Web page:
For tons of additional coverage, we’re liking the always excellent Twitch for reviews and Variety for biz coverage (the festival section is free for all). There’s already a deal going: Ian Mohr and Brendan Kelly report that Scorsese’s four-hour PBS Bob Dylan doc "No Direction Home," which is making its television premiere at the end of this month, has gotten a small theatrical distribution deal with Emerging Pictures, who’ll release the film in 30 cities nationwide before it appears on-air.

But back to Ebert’s first Toronto dispatch — he points out that he’s already seen most of the big buzz movies at the fest:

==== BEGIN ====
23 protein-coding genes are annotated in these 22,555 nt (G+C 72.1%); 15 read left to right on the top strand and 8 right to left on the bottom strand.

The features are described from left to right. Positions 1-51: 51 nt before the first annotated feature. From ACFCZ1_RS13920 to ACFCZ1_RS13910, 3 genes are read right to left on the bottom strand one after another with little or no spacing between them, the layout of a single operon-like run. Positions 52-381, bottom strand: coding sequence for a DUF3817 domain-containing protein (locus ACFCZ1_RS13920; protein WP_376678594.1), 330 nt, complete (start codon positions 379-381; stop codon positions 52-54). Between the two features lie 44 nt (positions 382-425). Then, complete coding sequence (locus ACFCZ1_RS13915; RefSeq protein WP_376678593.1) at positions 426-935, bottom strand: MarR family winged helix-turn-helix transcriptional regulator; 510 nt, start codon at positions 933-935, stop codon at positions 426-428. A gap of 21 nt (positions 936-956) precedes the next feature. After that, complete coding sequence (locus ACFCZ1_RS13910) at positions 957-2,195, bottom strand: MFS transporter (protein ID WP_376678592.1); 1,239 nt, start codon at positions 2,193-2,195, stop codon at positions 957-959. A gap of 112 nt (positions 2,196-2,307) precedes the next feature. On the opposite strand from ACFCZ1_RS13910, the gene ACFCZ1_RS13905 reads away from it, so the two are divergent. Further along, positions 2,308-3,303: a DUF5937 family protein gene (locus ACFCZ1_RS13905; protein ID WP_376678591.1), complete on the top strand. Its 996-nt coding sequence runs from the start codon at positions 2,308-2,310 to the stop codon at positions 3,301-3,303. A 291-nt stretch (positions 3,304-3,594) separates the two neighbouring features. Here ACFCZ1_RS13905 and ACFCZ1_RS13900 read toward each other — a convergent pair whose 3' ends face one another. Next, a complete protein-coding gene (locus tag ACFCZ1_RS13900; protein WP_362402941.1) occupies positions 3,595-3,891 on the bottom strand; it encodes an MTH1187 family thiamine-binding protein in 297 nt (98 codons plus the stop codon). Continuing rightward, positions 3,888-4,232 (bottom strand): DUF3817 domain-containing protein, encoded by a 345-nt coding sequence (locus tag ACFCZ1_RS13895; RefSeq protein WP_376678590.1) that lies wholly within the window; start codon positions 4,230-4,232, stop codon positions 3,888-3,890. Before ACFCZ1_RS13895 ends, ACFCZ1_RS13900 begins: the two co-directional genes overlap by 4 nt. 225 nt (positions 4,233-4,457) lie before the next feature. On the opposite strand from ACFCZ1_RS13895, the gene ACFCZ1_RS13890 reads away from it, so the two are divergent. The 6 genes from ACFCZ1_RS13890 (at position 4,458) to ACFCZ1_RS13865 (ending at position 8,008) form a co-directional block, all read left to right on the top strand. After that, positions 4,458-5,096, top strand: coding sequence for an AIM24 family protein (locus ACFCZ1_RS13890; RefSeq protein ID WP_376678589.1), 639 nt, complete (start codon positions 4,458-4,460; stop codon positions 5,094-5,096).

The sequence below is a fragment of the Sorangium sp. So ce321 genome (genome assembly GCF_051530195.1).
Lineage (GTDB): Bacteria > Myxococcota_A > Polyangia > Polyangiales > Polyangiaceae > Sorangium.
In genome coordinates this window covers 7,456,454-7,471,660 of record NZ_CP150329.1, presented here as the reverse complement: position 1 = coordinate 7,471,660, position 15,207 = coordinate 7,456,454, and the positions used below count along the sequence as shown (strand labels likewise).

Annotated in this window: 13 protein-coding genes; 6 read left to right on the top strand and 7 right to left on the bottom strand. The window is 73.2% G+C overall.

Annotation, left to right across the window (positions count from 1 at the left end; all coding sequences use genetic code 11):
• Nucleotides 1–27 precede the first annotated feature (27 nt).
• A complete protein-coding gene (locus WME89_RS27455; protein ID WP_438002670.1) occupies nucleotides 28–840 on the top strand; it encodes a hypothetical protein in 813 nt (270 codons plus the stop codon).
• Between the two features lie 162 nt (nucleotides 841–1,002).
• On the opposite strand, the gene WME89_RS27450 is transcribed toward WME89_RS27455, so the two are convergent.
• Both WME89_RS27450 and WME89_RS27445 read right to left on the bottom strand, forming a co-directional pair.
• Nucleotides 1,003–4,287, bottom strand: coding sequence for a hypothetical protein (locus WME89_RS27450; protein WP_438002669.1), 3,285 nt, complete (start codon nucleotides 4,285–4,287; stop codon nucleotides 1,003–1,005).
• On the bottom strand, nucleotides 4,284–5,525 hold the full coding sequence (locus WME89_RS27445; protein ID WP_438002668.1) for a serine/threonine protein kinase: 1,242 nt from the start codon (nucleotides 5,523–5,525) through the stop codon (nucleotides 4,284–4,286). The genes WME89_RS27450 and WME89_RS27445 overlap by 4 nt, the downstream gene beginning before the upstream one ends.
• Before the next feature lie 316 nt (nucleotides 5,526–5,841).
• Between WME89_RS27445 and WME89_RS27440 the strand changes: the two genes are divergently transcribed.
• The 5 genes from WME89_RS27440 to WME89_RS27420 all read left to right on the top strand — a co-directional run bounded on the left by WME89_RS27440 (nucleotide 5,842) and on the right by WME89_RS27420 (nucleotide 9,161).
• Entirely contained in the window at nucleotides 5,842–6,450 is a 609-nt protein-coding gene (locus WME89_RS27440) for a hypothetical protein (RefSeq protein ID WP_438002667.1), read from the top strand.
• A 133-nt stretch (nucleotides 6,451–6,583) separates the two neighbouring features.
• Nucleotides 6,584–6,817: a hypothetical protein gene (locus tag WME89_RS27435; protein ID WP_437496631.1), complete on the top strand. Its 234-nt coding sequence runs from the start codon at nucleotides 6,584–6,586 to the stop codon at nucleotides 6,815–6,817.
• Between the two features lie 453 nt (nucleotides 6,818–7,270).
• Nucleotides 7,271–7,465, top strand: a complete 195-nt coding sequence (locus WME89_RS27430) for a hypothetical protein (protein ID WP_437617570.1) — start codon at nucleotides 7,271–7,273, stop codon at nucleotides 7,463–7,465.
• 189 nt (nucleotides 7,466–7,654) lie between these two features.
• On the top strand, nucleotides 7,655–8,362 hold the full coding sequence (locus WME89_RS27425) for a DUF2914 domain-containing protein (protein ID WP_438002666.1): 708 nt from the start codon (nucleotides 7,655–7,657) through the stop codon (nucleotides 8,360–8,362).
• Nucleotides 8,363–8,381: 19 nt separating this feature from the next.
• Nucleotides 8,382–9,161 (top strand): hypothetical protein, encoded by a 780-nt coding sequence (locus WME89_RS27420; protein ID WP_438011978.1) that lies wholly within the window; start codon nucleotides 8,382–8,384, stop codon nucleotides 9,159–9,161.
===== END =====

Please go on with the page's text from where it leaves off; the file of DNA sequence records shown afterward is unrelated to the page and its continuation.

What lies ahead for me? Last year at this time "Ray," "Kinsey," "Yes," "Palindromes," "The Sea Inside," "Undertow" and "Hotel Rwanda" were only rumors to me. I write on Wednesday night, and will see three or four new movies tomorrow, and be astonished by completely unexpected treasures. I permit myself to be delighted until I reflect that in the real world, titles like this do not open every weekend, or play everywhere, or get much support, and there are perfectly nice people who are going to see "Deuce Bigalow, European Gigolo" under the impression that it is a movie.

The unnecessary poke at Rob Schneider aside (it’s like kicking a retarded puppy, as Charles Taylor once said of attempting to take on Ann Coulter), this is what we’re excited about ourselves — the surprise hits, the innovative sleepers, the unexpected charmers that come out of nowhere, and, of course, the provocative/offensive flamethrowers that give us stuff to blog about for weeks.